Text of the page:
Essays - Spring 2014

The Presence of Absence

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Our losses give vitality to our lives

iStockPhoto/Y-Ntousiopoulos

By Bethany Vaccaro

March 11, 2014


 

 

For a day and a night, my mother was a living tomb. Seven months into her pregnancy with my second sister, the small heart in her womb stopped beating. My mother sat for hours, holding her dead child inside her. On the morning of the next day, her labor was induced and she delivered a small, gray form into the waiting arms of my father.

I do not remember being told that the baby was lost. Six years old, I didn’t understand much, except that there would be no new sister. I got over it quickly.

My parents named their daughter Lydia Joy and buried her wrapped in the downy white blanket in which they had brought their other four children home from the hospital. I painted a small rock with bright colors to place in her coffin, but when the time came, I liked the rock too much to give it up.

Lydia’s funeral was held in the aftermath of Hurricane Bob, which sacked the New England coast in 1991. The many family members here for the funeral had cowered with us in the basement, listening to the gale. My grandmother remained upstairs, straightening the house and putting away silverware, as she had recently done with my sister’s tiny, unneeded clothes. “At least if the house blows away, everything will be in order,” she said.

My siblings Robert and Anna and I had rescued a small robin fallen from a tree a few weeks earlier. When we found her fluttering on our driveway, near where we pulled the cars in, our father helped us scoop her up and nest her in a small cardboard box, praying over her the whole time. “I speak life to you, little one,” he said, his soft, steady voice soothing her and us. But in the tumult of the hurricane, the funeral, and the relatives, we forgot to feed her and she died. We had called her Margalo, after a bird in one of our favorite children’s stories. In Stuart Little, Margalo also had to go away, called by some invisible force.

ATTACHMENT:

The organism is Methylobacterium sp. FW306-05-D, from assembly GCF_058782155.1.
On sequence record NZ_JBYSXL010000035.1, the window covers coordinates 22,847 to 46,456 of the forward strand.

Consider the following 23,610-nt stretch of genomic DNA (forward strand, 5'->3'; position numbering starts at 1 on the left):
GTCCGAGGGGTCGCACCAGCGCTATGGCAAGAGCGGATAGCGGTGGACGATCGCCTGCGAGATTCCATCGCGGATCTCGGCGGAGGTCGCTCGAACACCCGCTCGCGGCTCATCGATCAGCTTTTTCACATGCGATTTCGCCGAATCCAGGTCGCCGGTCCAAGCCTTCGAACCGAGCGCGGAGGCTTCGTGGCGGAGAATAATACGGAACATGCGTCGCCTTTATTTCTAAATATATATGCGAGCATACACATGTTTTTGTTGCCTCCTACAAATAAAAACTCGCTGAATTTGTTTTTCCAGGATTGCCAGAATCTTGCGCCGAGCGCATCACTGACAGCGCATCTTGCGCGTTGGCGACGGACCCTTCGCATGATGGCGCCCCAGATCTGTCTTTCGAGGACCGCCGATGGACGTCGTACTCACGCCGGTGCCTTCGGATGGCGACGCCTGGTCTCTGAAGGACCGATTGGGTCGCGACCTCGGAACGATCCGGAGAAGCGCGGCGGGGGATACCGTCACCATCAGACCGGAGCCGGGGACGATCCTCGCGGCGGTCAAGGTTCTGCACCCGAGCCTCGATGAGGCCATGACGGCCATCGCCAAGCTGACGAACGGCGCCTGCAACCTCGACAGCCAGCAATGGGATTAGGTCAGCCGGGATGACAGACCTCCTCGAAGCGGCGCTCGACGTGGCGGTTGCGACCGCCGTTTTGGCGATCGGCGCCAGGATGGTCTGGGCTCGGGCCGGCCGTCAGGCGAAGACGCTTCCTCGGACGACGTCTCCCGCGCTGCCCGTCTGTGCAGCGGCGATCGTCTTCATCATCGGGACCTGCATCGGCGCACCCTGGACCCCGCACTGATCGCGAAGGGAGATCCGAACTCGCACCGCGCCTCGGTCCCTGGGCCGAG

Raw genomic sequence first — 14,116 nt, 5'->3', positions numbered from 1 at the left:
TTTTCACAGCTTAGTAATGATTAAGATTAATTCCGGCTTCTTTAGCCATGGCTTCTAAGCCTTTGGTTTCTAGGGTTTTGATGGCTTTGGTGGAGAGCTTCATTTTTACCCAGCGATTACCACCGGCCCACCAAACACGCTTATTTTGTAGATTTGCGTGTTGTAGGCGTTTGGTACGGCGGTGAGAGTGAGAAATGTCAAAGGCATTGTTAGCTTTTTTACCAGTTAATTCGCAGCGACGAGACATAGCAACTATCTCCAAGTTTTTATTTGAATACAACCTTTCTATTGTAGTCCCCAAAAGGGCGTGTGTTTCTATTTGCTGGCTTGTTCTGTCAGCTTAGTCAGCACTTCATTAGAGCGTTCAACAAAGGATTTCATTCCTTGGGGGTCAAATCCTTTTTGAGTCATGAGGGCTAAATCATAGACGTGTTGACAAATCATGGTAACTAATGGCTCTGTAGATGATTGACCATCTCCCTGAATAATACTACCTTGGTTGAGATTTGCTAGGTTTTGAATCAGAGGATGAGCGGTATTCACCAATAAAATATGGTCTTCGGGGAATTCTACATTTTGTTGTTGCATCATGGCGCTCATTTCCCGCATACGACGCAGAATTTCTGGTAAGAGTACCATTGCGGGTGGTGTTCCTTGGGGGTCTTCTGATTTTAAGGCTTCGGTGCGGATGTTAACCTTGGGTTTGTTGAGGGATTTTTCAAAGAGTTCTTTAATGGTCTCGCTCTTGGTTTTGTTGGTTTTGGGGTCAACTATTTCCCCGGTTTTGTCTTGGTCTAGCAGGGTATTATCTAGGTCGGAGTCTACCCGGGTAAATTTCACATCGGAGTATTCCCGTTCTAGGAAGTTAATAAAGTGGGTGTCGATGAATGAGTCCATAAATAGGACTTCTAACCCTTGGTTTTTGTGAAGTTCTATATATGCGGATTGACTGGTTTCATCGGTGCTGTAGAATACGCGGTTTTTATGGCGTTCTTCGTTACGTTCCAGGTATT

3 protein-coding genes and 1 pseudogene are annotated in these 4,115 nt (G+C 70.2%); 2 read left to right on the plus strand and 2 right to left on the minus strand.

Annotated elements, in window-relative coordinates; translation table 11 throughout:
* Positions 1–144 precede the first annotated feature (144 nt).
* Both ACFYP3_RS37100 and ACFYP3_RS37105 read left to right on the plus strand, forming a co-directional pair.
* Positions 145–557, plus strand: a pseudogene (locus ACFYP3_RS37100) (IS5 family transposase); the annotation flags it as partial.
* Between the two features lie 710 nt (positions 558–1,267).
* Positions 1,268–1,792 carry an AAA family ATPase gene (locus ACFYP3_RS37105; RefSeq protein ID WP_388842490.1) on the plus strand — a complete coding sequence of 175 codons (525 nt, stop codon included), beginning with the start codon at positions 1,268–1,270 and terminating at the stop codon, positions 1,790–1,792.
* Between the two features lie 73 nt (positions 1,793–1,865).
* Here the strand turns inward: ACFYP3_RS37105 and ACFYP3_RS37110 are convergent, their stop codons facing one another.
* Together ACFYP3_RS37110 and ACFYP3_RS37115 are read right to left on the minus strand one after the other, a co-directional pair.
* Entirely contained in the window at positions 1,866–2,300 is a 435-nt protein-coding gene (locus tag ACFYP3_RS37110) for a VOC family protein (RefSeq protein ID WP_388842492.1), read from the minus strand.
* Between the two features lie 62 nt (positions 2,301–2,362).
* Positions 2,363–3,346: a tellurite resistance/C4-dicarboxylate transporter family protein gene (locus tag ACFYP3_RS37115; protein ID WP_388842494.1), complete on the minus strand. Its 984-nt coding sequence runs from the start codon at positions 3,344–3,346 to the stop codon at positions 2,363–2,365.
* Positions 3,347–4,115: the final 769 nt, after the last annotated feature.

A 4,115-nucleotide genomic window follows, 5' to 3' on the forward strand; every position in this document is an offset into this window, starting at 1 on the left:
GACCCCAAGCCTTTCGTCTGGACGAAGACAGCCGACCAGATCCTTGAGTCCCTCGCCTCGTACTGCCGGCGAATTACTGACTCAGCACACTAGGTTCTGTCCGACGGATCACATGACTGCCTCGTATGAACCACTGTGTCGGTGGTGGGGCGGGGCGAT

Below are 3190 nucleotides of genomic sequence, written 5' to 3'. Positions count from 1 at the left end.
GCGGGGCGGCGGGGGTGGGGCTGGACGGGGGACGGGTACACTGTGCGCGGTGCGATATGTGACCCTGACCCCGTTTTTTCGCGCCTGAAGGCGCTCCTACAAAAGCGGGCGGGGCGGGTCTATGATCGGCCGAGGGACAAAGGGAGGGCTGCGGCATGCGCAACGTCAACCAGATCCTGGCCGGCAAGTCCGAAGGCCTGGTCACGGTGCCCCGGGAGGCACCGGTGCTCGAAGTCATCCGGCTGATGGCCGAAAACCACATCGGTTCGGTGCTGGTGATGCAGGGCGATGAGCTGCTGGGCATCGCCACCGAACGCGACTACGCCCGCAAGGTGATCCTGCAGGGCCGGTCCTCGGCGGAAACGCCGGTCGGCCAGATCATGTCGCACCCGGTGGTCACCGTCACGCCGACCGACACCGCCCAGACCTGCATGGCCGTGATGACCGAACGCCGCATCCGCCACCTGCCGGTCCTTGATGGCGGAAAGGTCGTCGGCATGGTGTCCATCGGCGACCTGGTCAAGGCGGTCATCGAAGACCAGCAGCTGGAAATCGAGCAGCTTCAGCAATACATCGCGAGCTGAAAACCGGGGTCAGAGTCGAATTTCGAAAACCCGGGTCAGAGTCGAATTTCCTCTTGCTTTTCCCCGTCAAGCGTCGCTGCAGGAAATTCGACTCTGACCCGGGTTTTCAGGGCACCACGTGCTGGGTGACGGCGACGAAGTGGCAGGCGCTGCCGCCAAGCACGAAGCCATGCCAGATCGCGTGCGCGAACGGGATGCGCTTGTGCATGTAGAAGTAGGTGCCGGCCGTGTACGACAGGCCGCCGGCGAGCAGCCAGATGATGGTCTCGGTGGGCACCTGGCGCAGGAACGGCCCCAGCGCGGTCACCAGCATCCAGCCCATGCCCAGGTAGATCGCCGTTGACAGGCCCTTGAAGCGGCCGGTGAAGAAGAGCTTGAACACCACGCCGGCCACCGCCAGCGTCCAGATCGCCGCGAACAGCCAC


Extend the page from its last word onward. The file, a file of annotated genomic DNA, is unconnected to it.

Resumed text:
It wasn’t until years later that I, as an adult, was struck by the true poignancy of that time. Not because of the hurricane, or Margalo, or the relatives hunched in the basement eating melting Popsicles, but because my mother had sat alone with her dead child inside her. A human sarcophagus encasing her daughter, waiting to crack open and bring her to light.

Sometimes Anna and I ask her about that time. My mother says she knew the moment Lydia was gone. She had lain down for an afternoon nap while my father took us to the county fair. We licked snow cones and patted cows while she awoke, sensing the absence. When we returned, she asked my father to take her to the doctor. A nurse probed her stomach with the ultrasound nozzle. “Maybe the doctor can find something,” she said. When the doctor came in and saw the screens, he looked at my parents and they knew their baby was gone. They drove home in silence.

I cannot fathom the courage that must have carried my mother through that night, her body still swollen to the form of something now absent but still defining space. Maybe the closest you can come to death without dying yourself is to have a child die inside you, to hold death in a space that is made to nurture life. And the sensing, the deep inner knowledge that my sister had left her, puzzles me the most.